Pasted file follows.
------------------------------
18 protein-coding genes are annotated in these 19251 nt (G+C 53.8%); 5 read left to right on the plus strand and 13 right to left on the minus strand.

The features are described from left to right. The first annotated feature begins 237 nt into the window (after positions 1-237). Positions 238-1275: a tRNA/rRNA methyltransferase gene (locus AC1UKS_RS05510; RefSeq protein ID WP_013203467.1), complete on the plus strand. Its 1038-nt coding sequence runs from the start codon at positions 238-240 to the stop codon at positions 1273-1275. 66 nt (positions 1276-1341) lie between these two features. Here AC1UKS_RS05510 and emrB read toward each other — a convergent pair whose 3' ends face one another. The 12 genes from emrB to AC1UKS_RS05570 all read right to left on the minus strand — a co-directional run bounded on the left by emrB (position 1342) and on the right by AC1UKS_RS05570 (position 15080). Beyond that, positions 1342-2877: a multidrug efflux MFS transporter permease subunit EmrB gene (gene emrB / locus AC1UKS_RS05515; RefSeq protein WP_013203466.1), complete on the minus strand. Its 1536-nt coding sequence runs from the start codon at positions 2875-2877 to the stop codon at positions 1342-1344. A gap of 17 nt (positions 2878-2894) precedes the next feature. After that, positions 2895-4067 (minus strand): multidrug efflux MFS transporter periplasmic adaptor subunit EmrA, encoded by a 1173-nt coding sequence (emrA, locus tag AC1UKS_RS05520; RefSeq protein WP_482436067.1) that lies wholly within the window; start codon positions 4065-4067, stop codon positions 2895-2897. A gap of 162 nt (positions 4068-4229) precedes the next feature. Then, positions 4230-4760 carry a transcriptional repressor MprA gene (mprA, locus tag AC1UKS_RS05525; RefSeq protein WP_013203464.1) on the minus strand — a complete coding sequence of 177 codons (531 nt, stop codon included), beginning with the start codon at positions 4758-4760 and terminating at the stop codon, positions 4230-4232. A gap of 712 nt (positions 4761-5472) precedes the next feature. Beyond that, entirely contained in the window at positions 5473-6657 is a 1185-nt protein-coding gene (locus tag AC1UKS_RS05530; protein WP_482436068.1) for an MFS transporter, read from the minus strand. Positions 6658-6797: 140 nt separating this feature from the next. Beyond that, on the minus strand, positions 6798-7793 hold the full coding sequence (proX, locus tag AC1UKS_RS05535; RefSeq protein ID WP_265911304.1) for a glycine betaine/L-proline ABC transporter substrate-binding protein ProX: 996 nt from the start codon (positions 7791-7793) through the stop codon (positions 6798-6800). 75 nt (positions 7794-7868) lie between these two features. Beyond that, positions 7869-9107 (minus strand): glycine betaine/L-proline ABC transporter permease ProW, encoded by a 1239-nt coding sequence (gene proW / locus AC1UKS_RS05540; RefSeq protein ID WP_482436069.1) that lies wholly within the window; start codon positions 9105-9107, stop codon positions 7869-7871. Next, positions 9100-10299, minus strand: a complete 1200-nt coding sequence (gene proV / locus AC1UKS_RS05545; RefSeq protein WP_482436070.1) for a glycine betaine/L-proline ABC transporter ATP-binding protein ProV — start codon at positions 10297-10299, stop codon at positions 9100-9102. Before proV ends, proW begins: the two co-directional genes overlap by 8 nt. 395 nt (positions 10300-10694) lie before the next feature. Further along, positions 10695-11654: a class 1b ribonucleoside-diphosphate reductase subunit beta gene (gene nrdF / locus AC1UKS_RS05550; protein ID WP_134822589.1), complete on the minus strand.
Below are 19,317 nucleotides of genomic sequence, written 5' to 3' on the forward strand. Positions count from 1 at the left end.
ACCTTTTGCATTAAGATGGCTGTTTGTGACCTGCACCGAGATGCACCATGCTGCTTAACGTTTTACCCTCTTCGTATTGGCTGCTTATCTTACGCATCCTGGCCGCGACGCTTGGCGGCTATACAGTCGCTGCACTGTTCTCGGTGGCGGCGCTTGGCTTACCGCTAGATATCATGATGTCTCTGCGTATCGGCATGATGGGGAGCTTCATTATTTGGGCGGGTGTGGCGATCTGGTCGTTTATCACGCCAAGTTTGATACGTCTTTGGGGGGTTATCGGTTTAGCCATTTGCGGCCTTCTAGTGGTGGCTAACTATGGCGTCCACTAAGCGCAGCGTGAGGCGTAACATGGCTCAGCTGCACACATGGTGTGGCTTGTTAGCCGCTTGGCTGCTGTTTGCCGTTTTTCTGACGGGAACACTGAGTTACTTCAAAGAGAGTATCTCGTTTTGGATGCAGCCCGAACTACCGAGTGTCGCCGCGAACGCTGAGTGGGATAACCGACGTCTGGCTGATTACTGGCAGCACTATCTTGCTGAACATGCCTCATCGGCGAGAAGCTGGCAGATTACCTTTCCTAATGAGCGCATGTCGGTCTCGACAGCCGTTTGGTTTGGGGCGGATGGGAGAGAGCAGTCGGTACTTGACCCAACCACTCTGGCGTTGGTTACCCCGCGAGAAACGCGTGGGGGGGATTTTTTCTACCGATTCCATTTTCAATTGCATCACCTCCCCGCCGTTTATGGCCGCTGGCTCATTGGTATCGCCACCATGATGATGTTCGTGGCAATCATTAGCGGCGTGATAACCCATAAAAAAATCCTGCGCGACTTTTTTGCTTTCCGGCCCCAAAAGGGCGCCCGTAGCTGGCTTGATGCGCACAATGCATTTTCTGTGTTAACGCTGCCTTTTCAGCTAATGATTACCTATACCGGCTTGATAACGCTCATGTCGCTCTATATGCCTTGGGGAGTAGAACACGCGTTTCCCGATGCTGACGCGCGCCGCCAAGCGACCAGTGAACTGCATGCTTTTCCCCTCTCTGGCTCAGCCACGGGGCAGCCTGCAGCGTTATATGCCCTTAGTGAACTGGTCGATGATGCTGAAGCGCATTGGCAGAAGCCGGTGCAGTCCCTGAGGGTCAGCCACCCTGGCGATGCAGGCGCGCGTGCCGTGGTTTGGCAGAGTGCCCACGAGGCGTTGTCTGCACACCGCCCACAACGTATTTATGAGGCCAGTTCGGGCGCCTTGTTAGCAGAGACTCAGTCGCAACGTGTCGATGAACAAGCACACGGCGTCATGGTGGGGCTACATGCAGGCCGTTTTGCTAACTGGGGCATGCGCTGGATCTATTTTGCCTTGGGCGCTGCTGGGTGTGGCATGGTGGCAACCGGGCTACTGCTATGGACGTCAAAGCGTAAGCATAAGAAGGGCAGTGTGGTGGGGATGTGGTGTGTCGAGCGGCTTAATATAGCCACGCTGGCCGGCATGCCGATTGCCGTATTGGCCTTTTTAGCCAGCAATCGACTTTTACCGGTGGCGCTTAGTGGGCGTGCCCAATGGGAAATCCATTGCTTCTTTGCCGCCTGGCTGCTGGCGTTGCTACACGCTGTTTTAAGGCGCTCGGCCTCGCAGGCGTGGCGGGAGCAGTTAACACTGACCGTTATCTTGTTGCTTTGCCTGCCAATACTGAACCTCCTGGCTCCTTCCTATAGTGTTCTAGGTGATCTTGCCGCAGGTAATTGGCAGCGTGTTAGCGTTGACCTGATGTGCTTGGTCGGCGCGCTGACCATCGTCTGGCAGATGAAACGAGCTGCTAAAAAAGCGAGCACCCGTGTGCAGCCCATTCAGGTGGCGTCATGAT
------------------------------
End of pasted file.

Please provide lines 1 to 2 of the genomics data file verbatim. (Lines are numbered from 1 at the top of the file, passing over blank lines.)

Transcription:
18 protein-coding genes are annotated in these 19251 nt (G+C 53.8%); 5 read left to right on the plus strand and 13 right to left on the minus strand.

The features are described from left to right. The first annotated feature begins 237 nt into the window (after positions 1-237). Positions 238-1275: a tRNA/rRNA methyltransferase gene (locus AC1UKS_RS05510; RefSeq protein ID WP_013203467.1), complete on the plus strand. Its 1038-nt coding sequence runs from the start codon at positions 238-240 to the stop codon at positions 1273-1275. 66 nt (positions 1276-1341) lie between these two features. Here AC1UKS_RS05510 and emrB read toward each other — a convergent pair whose 3' ends face one another. The 12 genes from emrB to AC1UKS_RS05570 all read right to left on the minus strand — a co-directional run bounded on the left by emrB (position 1342) and on the right by AC1UKS_RS05570 (position 15080). Beyond that, positions 1342-2877: a multidrug efflux MFS transporter permease subunit EmrB gene (gene emrB / locus AC1UKS_RS05515; RefSeq protein WP_013203466.1), complete on the minus strand. Its 1536-nt coding sequence runs from the start codon at positions 2875-2877 to the stop codon at positions 1342-1344. A gap of 17 nt (positions 2878-2894) precedes the next feature. After that, positions 2895-4067 (minus strand): multidrug efflux MFS transporter periplasmic adaptor subunit EmrA, encoded by a 1173-nt coding sequence (emrA, locus tag AC1UKS_RS05520; RefSeq protein WP_482436067.1) that lies wholly within the window; start codon positions 4065-4067, stop codon positions 2895-2897. A gap of 162 nt (positions 4068-4229) precedes the next feature. Then, positions 4230-4760 carry a transcriptional repressor MprA gene (mprA, locus tag AC1UKS_RS05525; RefSeq protein WP_013203464.1) on the minus strand — a complete coding sequence of 177 codons (531 nt, stop codon included), beginning with the start codon at positions 4758-4760 and terminating at the stop codon, positions 4230-4232. A gap of 712 nt (positions 4761-5472) precedes the next feature. Beyond that, entirely contained in the window at positions 5473-6657 is a 1185-nt protein-coding gene (locus tag AC1UKS_RS05530; protein WP_482436068.1) for an MFS transporter, read from the minus strand. Positions 6658-6797: 140 nt separating this feature from the next. Beyond that, on the minus strand, positions 6798-7793 hold the full coding sequence (proX, locus tag AC1UKS_RS05535; RefSeq protein ID WP_265911304.1) for a glycine betaine/L-proline ABC transporter substrate-binding protein ProX: 996 nt from the start codon (positions 7791-7793) through the stop codon (positions 6798-6800). 75 nt (positions 7794-7868) lie between these two features. Beyond that, positions 7869-9107 (minus strand): glycine betaine/L-proline ABC transporter permease ProW, encoded by a 1239-nt coding sequence (gene proW / locus AC1UKS_RS05540; RefSeq protein ID WP_482436069.1) that lies wholly within the window; start codon positions 9105-9107, stop codon positions 7869-7871. Next, positions 9100-10299, minus strand: a complete 1200-nt coding sequence (gene proV / locus AC1UKS_RS05545; RefSeq protein WP_482436070.1) for a glycine betaine/L-proline ABC transporter ATP-binding protein ProV — start codon at positions 10297-10299, stop codon at positions 9100-9102. Before proV ends, proW begins: the two co-directional genes overlap by 8 nt. 395 nt (positions 10300-10694) lie before the next feature. Further along, positions 10695-11654: a class 1b ribonucleoside-diphosphate reductase subunit beta gene (gene nrdF / locus AC1UKS_RS05550; protein ID WP_134822589.1), complete on the minus strand.